dimanche, août 26, 2007

Sermon for the 13th Sunday after Pentecost

Our Lord Jesus Christ is crossing the land of Samaria when He meets 10 lepers. They are considered as impure, and as such, are excluded from the society. In addition to the pain caused by their illness, they have to suffer the gaze of others, and certain contempt, or at least, just a certain disregard. For the people in good standing, it is of course not a problem. They are not concerned by these 10 lepers. They have food every day and a roof for their family and they give thanks to God for this. They follow the Law given by the Almighty to Moses but they don’t see further. Jesus knows this and tries to explain to them.

Today’s gospel starts with verse 11 of chapter 17 of Saint Luke. Remember the preceding verses. Our Lord gives a lesson to his disciples who ask Him to increase their faith.
"Which of you, having a servant ploughing or feeding cattle, will say to him, when he is come from the field: Immediately go. Sit down to meat. And will not rather say to him: Make ready my supper and gird thyself and serve me, whilst I eat and drink; and afterwards thou shalt eat and drink? Doth he thank that servant for doing the things which he commanded him? I think not. So you also, when you shall have done all these things that are commanded you, say: We are unprofitable servants; we have done that which we ought to do. " Luke 17:7-10
The Fathers of the Church explain that faith is of course necessary and good but can also be an occasion of pride. For that reason, Jesus warns us: We are unprofitable servants!

After this comes the meeting of Our Lord with the 10 lepers. They all have faith and their faith pushes them to invoke Jesus. Jesus, Master, have mercy on us! These men rejected by society hope that Jesus will accept them. Their hope will not be deceived: "Go, show yourselves to the priests. As they went, they were made clean." It is also a lesson for the priests, jealous of the glory of Jesus. They have now another proof of His power. May the priests of the New Covenant understand that their power comes from God and must be used for His glory and only His glory.
The 10 lepers can now see the efficacy of the name of Jesus that they have invoked. This name means Savior. They have been cleansed for having invoked it. But only one of ten comes back to give thanks, and this was a Samaritan. Ingratitude seems to be disgraceful and detestable, and it truly is. Nevertheless it is common, even among those who are expected to be good people. The only one who comes back to Jesus is a Samaritan. The nine others are Jews. But who is the most faithful keeper of the Law?

What about myself? I can easily fall in a certain routine of Christian life. I have everything that I need in order to have a decent life and I have even more, which gives me a comfortable life. I am certainly not a bad Christian since I attend Mass every Sunday and even sometimes during the week. I confess my sins regularly and I pray almost every day.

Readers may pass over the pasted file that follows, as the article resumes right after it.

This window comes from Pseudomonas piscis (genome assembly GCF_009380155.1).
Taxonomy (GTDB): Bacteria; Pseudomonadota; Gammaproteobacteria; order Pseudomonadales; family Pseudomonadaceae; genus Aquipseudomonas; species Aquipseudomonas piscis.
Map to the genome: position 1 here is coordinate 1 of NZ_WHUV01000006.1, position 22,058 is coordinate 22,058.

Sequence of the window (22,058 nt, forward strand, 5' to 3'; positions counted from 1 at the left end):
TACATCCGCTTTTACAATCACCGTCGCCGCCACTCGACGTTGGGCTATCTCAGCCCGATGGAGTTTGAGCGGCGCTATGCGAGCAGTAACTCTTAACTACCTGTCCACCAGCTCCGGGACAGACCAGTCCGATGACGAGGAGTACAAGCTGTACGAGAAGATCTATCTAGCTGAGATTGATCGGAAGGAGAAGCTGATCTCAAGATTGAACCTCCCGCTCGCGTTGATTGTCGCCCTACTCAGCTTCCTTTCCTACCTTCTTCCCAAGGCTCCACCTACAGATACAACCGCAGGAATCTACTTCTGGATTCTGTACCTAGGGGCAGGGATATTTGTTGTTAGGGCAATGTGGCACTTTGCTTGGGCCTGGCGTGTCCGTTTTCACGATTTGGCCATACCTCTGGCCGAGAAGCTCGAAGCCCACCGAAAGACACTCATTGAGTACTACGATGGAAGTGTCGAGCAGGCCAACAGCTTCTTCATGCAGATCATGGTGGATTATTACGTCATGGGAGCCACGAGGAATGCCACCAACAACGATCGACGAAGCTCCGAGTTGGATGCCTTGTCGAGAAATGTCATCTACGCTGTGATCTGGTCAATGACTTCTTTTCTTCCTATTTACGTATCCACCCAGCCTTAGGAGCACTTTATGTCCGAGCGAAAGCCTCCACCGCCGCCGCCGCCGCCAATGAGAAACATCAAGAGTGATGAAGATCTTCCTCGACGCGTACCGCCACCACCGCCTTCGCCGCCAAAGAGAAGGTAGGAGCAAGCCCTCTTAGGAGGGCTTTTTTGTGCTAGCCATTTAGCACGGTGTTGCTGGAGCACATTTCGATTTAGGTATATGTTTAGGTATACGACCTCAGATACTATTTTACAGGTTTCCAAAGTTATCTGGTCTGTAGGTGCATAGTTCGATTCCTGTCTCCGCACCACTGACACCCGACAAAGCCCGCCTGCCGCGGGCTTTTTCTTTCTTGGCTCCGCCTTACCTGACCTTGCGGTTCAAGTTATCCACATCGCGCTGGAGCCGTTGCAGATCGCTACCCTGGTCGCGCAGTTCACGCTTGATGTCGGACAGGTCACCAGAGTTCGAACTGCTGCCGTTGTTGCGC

Well, it is true that I am certainly not a bad Christian, but Our Lord wants more than this. He does not say: Do not be bad, but rather be perfect! It happens that God tries to wake us and to revive our spiritual life. He allows us to face some trials. It is an occasion for us to pray more, because, as the lepers, when things are not so good, we try to find a refuge and some consolations. So we claim that we are miserable and we beg God for His mercy. But then, once we have received what we had asked, we may be tempted to think that it was due to us and to forget to come back to give thanks. We deplore and condemn the ingratitude of the nine lepers but we do not realize how much we can be ourselves ungrateful. And sometimes a ‘Samaritan’ comes to remind us that we should be grateful.
It happened to me, at least once, and I will never forget this lesson. Almost 20 years ago, I was at the military school of Artillery in Draguignan, south of France. After the classes, I was accepted as an officer which was the dream of my youth. My roommate was a good friend, but he was a protestant. We often had long discussion about Faith. I brought him once at the Latin Mass and he brought me once to a protestant service, which of course I did not participate, but it was an occasion for me to meet some protestant people.
The day when we received our stripe of officer, a family from the protestant church came to the ceremony. We all were rejoicing. Then this protestant lady asked me: “Did you thank God for that?” Well, I have to say that I was confused, because I did not. I rejoiced with my family and my friend but I simply forgot God. There was one person to remind me of the most important thing and this person was a protestant.
Sometimes, God sends to us a ‘Samaritan’ to bring us back on the right way. May Our Lady help us to accept the lesson and to revive our Faith and our Charity, so that we can hear Our Lord saying to us: "Arise, go thy way; for thy faith hath made thee whole."

2 commentaires:

Anonyme a dit…

Oui, le Pape Jean-Paul II a constate dans ses oeuvres que le Protestantisme, si Dieu a permis son existence, c'est que celui-ci a un but. Je crois que les protestants peuvent aussi avoir un but dans la vie de d'autres Chretiens.

Anonyme a dit…

Thank you, Father, for your important reminder to thank our Good God for everything and in every circumstance...Perhaps that can be added to a night prayer..."Thank you God for everything!"
God bless